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Q: How many sets do you recommend for each exercise during a workout?


A: One set to failure. Momentary muscular failure. All that is required to stimulate muscular growth, is to completely fatigue the muscles (until you cannot move the weight), within a minimum amount of time: 1 to 2 minutes. Inroading them several times during one session is known as over training. This is unnecessary, and eats into the recovery process the muscle needs to come back stronger and more defined.


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Q: How often should I work out?


A: There is no magic number, but we have the seen that clients who get the most desirable and most dramatic results are training with us twice a week, with at least two days of recovery time between sessions. Once a week is fine for very elite athletes who are practicing their sport every day, or for those on the other end of the spectrum, with chronic fatigue or fibro-myalgia, who may require a full week to recover. The rest of us, in order to stay in a fitness lifestyle, do best with twice weekly workouts.


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Q: What is the duration of a typical workout session?


A: About 20-25 minutes. We schedule half hour sessions, which allows us extra time to discuss your previous workout, to make or change an appointment, or just to chat in the waiting room.

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Q: What about my cardio?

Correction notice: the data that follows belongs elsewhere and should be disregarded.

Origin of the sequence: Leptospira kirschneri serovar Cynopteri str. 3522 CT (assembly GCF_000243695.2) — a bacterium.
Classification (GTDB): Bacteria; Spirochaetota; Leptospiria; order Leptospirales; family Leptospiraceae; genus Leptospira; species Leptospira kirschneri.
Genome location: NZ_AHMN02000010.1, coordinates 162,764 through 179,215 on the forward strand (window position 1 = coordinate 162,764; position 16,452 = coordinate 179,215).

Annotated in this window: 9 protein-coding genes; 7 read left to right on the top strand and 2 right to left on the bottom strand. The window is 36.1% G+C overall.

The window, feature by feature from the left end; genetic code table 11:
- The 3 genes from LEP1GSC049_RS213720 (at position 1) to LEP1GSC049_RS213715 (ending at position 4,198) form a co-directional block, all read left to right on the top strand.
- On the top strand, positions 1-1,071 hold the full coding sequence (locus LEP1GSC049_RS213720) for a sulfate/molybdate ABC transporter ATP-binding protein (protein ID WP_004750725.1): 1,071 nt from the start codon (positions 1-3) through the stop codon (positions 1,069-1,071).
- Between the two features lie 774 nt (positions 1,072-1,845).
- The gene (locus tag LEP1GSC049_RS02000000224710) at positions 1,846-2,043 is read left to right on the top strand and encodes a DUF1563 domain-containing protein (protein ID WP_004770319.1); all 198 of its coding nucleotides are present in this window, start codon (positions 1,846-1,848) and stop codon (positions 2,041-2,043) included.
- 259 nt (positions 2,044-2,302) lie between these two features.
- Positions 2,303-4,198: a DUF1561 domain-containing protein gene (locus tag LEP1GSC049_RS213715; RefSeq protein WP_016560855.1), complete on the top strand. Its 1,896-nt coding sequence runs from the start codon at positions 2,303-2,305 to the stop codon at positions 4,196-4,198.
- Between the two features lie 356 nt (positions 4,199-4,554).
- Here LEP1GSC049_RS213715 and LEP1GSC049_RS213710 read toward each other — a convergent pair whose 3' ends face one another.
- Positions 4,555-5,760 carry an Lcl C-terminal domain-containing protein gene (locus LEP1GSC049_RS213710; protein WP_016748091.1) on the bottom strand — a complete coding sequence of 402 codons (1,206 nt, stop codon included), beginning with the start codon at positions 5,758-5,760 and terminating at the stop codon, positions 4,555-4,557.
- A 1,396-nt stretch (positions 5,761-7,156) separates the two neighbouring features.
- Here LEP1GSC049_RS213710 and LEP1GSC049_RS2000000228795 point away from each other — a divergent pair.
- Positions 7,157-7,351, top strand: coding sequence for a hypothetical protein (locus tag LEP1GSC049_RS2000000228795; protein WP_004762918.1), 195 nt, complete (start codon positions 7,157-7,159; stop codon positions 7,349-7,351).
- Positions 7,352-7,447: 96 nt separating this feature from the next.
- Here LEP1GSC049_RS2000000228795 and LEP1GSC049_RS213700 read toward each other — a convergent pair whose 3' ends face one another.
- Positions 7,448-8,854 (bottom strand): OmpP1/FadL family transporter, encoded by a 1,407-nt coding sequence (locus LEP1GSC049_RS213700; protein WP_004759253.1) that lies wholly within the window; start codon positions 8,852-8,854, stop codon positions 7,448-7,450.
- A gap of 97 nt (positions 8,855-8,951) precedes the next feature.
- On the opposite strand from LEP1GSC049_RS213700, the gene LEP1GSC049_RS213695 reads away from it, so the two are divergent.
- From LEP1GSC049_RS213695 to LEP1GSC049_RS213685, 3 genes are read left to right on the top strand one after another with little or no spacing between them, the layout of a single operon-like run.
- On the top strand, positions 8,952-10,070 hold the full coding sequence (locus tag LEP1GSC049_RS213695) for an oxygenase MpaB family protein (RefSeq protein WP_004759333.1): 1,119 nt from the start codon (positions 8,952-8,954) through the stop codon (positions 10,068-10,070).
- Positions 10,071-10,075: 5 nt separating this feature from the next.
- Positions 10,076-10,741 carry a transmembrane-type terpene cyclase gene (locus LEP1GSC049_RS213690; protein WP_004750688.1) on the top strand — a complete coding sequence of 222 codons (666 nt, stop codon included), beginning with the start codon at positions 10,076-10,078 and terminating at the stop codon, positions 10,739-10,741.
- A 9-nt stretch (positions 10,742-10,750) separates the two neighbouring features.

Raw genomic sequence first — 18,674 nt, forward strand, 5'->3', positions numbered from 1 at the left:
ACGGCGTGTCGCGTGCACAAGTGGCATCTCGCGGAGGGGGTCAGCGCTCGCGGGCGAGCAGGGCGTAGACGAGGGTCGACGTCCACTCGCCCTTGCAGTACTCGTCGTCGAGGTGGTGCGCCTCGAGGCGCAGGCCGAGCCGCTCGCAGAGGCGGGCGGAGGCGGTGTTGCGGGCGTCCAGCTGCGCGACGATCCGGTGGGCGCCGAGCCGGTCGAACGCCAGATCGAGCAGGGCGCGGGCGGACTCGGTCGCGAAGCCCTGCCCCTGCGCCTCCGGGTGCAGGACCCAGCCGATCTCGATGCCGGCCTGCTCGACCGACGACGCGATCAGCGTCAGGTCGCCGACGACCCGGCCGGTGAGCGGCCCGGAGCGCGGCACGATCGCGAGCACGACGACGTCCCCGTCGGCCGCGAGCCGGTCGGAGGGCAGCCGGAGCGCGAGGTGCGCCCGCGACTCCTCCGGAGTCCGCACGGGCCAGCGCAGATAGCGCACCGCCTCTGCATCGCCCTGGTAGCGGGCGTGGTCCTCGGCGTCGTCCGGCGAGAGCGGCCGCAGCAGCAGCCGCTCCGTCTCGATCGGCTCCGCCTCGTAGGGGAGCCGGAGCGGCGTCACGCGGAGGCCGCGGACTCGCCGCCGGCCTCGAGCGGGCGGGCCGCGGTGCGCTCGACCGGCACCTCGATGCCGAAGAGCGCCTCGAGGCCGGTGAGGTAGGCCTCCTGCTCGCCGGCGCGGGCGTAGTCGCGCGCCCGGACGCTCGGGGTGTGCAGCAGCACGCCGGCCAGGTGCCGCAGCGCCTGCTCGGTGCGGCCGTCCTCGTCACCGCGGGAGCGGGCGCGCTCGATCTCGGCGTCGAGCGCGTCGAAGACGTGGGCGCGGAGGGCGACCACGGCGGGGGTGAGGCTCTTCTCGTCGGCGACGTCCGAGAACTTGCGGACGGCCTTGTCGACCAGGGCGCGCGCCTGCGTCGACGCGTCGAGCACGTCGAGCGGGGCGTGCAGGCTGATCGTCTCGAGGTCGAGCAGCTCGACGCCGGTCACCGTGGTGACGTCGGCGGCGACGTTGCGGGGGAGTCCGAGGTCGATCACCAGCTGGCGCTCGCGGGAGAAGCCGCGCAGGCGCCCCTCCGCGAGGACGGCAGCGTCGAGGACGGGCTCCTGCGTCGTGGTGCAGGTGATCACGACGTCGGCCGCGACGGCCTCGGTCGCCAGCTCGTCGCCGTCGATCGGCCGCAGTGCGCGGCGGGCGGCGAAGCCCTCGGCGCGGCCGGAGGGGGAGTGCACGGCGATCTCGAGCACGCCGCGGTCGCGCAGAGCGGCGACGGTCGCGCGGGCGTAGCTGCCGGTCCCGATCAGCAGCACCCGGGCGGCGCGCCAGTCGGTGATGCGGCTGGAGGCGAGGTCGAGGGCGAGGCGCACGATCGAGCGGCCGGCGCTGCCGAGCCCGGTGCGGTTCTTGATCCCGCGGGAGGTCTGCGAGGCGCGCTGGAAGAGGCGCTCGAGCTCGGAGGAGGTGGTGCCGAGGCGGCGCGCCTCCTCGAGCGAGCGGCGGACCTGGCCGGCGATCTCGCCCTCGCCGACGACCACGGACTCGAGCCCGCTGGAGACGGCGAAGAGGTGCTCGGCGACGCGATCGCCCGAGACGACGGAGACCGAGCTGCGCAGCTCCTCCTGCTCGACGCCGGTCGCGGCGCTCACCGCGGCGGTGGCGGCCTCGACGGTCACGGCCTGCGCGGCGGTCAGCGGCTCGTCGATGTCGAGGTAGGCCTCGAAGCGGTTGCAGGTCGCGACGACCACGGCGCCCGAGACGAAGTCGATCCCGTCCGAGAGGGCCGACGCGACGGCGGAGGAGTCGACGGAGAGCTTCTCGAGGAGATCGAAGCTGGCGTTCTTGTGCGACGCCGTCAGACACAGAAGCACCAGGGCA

A: Its not necessary to engage in aerobic activities between workouts, unless this is something you like to do. No longer do you have to push yourself to do the extra mile; well push you during your workout! Enjoy your aerobic activities, and understand that they are now for recreation, not exercise. You will get cardiovascular and metabolic stimulation during your strength training sessions. Most of the conditioning effect of exercise is the result of metabolic adaptations, which enhance the ability of muscle tissue to absorb and utilize oxygen.


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Q: What about burning calories?


A: You can become a 24 hour-a-day fat burning machine simply by adding some muscle! One of the great benefits of strength training is the calories burned as a result of the workout, not the calories burned during the workout. By training to failure, you will add toned, defined muscle to your body, which causes the body to need more calories at rest. A muscular body at rest is constantly burning fat.


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Q: Is high intensity strength training really better than doing volume sets, lots of reps, 4 or 5 days a week, along with running?


A: Were not saying that doesn’t work; of course it does! But wouldn’t you rather get all those benefits, with no risk of injury, in only two 20-minute sessions every week?


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Q: What results can you promise me, if I train hard and eat right?


A: We will promise you:

  • Increased muscular strength and endurance
  • Improved cardiovascular efficiency
  • Increased bone mineral density
  • Increased metabolic rate
  • Prevention and delay of muscle loss due to aging
  • Discriminate weight loss
  • Improved muscle tone and definition
  • Enhanced flexibility
  • Contribution to body leanness
  • Stress reduction
  • Improved self image, self esteem and self confidence


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Q: How much does it cost?

A: Your first workout is free! Come in and learn what we are all about. After that, we charge $50-55 per workout and typically sell 10 workouts at a time. We love your referrals and each referral that comes in earns you a free workout!